Pwn2Win 2020 CTF - OmniCrypt Writeup

By 4cad@TheAdditionalPayphones, 2020-06-09

This was an interesting RSA with weak prime generation challenge. The main point of the challenge is to factor the RSA modulus, which is constructed by multiplying two primes that differ only by a random number of bytes in the middle of the number.

Here is the challenge code:

In [ ]:
import gmpy2
import random
from Crypto.Util.number import bytes_to_long

def getPrimes(size):
    half = random.randint(16, size // 2 - 8)
    rand = random.randint(8, half - 1)
    sizes = [rand, half, size - half - rand]

    while True:
        p, q = 0, 0
        for s in sizes:
            p <<= s
            q <<= s
            chunk = random.getrandbits(s)
            p += chunk 
            if s == sizes[1]:
                chunk = random.getrandbits(s)
            q += chunk
        p |= 2**(size - 1) | 2**(size - 2) | 1
        q |= 2**(size - 1) | 2**(size - 2) | 1
        if gmpy2.is_prime(p) and gmpy2.is_prime(q):
            return p, q

e = 65537
p, q = getPrimes(1024)
N = p*q
phi = (p-1)*(q-1)
d = gmpy2.invert(e, phi)
m = bytes_to_long(open("flag.txt", "rb").read())
c = pow(m, e, N)
print("N =", hex(N))
print("c =", hex(c))

So essentially we can parameterize the primes using two numbers, the top $l$ bits and the bottom $k$ bits. For the purpose of our math, we represent the two primes as follows: \begin{align} p & = 2^{1024-l} a + 2^k x + b \\ q & = 2^{1024-l} a + 2^k y + b \\ n & = p q \end{align}

Solving for $a$ is easy, since $n$ is almost a square the top $l$ bits of $\sqrt{n}$ is a going to be $a$ plus or minus a small margin of error. Solving for $b$ is a bit more complicated, but it follows the same principle except instead of taking the square root of $n$ over the integers we need to solve for

\begin{align} b^2 & \equiv n \mod 2^{512} \end{align}

This follows directly from the definition of $p$ and $q$ above and the fact that $l < k$

\begin{align} p & \equiv b \mod 2^{k} \\ q & \equiv b \mod 2^{k} \\ p q & \equiv b^2 \mod 2^{k} \end{align}

As it turns out there is a simple and easy to implement algorithm to find the square roots of a number modulo a power of two. Essentially what we do is solve for the simple case of $\mod 2$ and then repeatedly Hensel Lift the solution until we have a set of solutions $\mod 2^{k}$. Here is the code:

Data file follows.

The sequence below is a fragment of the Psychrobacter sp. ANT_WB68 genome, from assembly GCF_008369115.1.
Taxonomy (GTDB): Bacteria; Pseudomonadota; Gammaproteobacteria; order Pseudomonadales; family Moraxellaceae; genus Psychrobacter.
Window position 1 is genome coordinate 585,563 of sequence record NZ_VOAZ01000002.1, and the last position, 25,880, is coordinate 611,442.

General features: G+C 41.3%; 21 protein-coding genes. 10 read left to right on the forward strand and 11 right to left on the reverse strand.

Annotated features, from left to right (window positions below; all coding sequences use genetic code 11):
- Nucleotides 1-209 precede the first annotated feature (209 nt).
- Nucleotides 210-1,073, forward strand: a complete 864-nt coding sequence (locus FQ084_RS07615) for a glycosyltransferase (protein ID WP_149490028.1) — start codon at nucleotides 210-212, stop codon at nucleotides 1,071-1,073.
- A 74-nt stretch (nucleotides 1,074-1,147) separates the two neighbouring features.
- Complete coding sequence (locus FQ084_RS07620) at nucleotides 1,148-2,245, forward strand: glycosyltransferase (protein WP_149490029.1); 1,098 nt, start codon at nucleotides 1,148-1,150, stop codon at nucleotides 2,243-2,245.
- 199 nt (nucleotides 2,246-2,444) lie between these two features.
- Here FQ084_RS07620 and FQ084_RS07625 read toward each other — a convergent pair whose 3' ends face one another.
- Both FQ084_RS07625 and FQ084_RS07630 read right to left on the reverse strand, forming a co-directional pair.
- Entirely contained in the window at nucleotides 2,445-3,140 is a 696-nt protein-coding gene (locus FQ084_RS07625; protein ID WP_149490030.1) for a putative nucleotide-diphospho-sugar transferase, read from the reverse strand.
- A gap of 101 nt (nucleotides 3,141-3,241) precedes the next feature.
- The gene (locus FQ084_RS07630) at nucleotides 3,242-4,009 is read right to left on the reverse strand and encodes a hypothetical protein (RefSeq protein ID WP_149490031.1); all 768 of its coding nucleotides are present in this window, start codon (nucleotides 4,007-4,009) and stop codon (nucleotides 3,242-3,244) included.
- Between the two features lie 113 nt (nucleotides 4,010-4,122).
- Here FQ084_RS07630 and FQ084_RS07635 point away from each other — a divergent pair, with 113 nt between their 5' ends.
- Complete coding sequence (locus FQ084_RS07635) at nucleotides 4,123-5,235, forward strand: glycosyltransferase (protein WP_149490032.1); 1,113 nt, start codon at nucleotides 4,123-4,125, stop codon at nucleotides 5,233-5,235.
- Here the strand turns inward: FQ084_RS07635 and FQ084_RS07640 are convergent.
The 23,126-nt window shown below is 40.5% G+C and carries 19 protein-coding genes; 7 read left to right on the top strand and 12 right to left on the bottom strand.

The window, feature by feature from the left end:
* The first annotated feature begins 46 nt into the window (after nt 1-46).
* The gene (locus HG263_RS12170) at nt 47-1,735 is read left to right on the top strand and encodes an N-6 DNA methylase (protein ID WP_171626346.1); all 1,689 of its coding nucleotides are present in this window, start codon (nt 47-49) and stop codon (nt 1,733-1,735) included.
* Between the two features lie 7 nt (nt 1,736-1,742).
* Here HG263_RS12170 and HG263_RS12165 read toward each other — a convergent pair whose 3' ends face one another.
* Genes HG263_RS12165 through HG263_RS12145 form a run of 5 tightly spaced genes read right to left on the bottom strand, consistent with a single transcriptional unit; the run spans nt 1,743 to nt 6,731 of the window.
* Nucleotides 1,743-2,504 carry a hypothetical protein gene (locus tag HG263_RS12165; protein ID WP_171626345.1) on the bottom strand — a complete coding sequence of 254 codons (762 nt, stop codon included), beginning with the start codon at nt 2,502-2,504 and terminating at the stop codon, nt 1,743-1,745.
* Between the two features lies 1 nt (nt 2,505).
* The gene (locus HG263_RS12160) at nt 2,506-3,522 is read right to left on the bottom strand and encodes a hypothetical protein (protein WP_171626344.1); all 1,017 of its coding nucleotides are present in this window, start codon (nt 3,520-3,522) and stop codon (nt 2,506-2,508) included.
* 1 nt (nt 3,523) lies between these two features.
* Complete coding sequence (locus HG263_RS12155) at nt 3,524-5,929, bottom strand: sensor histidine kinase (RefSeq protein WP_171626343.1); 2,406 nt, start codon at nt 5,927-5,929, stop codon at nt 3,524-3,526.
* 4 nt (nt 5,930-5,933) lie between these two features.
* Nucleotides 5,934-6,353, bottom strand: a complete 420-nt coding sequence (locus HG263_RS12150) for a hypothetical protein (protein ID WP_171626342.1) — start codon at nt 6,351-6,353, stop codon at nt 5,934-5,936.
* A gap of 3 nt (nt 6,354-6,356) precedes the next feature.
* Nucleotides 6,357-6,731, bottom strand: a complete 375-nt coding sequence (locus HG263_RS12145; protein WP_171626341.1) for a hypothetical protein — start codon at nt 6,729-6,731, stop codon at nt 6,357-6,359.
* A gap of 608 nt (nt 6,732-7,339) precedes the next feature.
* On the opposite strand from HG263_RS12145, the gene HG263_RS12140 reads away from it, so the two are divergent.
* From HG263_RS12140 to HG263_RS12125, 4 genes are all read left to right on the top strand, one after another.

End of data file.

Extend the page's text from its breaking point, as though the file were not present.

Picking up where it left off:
In [1]:
import gmpy2
from Crypto.Util.number import long_to_bytes

def find_square_roots_mod_2power(n, power) :
    roots = list([1])
    mexp = 1
    while mexp <= power :
        old_m = 2**(mexp-1)
        m = 2**mexp
        target = n%m
        new_roots = list()
        for root in roots :
            root1 = root
            if (root1*root1) % m == target :

            root2 = root + old_m
            if (root2*root2) % m == target :
        roots = new_roots
        mexp += 1
    return roots

Now that we have a way of solving for $a$ and $b$, we need to glue it all together and use this knowledge to factor $n$. We can do this by solving for $x+y$ instead of solving for $x$ and $y$ separately which turns it into a single-variable equation.

For convenience, now that we know $a$ and $b$ lets replace them with a new variable $c$ so that $p$ and $q$ are now defined as \begin{align} p & = 2^k x + c \\ q & = 2^k y + c \\ n &= 2^{2k} x y + 2^{k} (x + y) c + c^2 \end{align}

Using the knowledge that $x$ and $y$ are both $k$ bits, we can do the old trick of removing the term with the large exponent by taking the modulus and ending up with an equation that we know to be valid over the integers. Specifically,

\begin{align} r & = (n - c^2) / 2^{k} \\ r & = 2^k x y + (x + y) \\ \\ r & \equiv c(x + y) & \mod 2^k \\ c^{-1} r & \equiv x + y &\mod 2^k \end{align}

Which gives us the Fermat factorization of $n$ and thus its two prime factors.

Also, it is worth mentioning that we don't actually know $k$ and $l$, which isn't a problem since we can easily brute force them.

In [2]:
import gmpy2
def factor_not_enough_lsb(n) :
    for k in range(300,520) :
        for l in range(1,k-1) :
            a = int(gmpy2.isqrt(n) >> (1024-l))

            for b in find_square_roots_mod_2power(n, k) :
                c = a * 2**(1024-l) + b
                r = (n-c*c) // (2**k)
                x_plus_y = int(r*gmpy2.powmod(c, -1, 2**k)) % 2**k
                fermatSquareA = (x_plus_y*(2**k) + 2*c) // 2
                if fermatSquareA**2 - n <= 0 :

                p = gmpy2.isqrt(fermatSquareA**2 - n) + fermatSquareA
                if n % p != 0 :
                q = n // p
                return p, q
    print('All attempts failed :(')
    return None
In [3]:
N = 0xf7e6ddd1f49d9f875904d1280c675e0e03f4a02e2bec6ca62a2819d521441b727d313ec1b5f855e3f2a69516a3fea4e953435cbf7ac64062dd97157b6342912b7667b190fad36d54e378fede2a7a6d4cc801f1bc93159e405dd6d496bf6a11f04fdc04b842a84238cc3f677af67fa307b2b064a06d60f5a3d440c4cfffa4189e843602ba6f440a70668e071a9f18badffb11ed5cdfa6b49413cf4fa88b114f018eb0bba118f19dea2c08f4393b153bcbaf03ec86e2bab8f06e3c45acb6cd8d497062f5fdf19f73084a3a793fa20757178a546de902541dde7ff6f81de61a9e692145a793896a8726da7955dab9fc0668d3cfc55cd7a2d1d8b631f88cf5259ba1
c = 0xf177639388156bd71b533d3934016cc76342efae0739cb317eb9235cdb97ae50b1aa097f16686d0e171dccc4ec2c3747f9fbaba4794ee057964734835400194fc2ffa68a5c6250d49abb68a9e540b3d8dc515682f1cd61f46352efc8cc4a1fe1d975c66b1d53f6b5ff25fbac9fa09ef7a3d7e93e2a53f9c1bc1db30eed92a30586388cfef4d68516a8fdebe5ebf9c7b483718437fcf8693acd3118544249b6e62d30afa7def37aecf4da999c1e2b686ca9caca1b84503b8794273381b51d06d0dfb9c19125ce30e67a8cf72321ca8c50a481e4b96bbbc5b8932e8d5a32fa040c3e29ced4c8bf3541e846f832a7f9406d263a592c0a9bce88be6aed043a9867a7

p, q = factor_not_enough_lsb(N)
e = 65537
N = p*q
phi = (p-1)*(q-1)
d = gmpy2.invert(e, phi)

print(long_to_bytes(pow(c, d, N)))
b'Here is the message: CTF-BR{w3_n33d_more_resources_for_th3_0mni_pr0j3ct}\n'